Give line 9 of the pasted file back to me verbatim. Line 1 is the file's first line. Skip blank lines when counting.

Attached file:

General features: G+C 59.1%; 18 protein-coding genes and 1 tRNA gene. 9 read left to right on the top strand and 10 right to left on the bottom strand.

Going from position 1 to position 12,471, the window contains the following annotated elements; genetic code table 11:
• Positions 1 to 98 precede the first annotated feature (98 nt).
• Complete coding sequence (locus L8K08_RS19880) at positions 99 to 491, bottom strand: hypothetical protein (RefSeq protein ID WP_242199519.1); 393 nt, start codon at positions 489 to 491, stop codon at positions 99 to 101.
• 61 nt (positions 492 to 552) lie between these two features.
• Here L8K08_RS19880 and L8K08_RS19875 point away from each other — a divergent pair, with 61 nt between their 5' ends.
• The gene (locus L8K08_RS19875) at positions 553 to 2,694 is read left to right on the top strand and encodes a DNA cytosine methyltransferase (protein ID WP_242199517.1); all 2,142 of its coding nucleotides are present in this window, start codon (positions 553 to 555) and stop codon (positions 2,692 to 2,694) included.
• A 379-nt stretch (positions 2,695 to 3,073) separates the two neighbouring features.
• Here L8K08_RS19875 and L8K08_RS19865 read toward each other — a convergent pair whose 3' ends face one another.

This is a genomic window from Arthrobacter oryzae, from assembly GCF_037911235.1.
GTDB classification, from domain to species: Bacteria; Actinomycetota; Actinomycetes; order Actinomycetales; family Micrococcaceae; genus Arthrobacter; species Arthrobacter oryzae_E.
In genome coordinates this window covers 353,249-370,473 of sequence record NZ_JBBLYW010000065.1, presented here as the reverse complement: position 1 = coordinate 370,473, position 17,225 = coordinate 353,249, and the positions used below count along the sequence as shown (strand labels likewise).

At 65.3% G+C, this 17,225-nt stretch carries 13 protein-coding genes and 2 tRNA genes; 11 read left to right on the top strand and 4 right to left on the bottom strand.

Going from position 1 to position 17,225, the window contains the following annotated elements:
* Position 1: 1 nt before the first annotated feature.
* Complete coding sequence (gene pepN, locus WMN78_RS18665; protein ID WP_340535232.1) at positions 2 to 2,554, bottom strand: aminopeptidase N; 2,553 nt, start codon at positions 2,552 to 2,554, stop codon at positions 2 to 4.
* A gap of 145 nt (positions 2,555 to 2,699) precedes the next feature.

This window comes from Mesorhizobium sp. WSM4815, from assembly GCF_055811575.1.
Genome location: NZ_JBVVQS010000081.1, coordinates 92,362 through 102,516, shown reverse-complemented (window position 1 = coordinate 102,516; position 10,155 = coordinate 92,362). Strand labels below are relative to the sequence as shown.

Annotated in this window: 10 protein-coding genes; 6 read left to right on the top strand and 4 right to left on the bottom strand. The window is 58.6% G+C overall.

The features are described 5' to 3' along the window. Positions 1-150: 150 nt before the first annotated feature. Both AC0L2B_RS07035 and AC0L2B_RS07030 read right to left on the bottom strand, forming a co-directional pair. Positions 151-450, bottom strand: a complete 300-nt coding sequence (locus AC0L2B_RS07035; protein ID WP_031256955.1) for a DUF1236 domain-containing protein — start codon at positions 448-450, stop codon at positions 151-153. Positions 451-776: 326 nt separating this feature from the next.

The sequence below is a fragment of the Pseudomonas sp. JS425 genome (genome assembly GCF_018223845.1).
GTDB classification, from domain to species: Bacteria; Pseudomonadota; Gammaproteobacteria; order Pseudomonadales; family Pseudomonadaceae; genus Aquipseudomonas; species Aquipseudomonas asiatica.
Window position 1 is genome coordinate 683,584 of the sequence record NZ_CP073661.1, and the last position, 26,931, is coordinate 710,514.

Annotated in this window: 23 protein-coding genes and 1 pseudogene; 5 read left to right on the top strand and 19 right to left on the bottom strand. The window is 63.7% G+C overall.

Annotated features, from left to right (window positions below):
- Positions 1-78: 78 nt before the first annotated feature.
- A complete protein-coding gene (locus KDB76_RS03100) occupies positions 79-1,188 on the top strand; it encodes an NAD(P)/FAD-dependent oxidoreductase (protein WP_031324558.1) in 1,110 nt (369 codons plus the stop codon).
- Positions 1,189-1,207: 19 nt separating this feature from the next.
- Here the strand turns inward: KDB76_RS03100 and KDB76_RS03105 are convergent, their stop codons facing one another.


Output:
• Here L8K08_RS19875 and L8K08_RS19865 read toward each other — a convergent pair whose 3' ends face one another.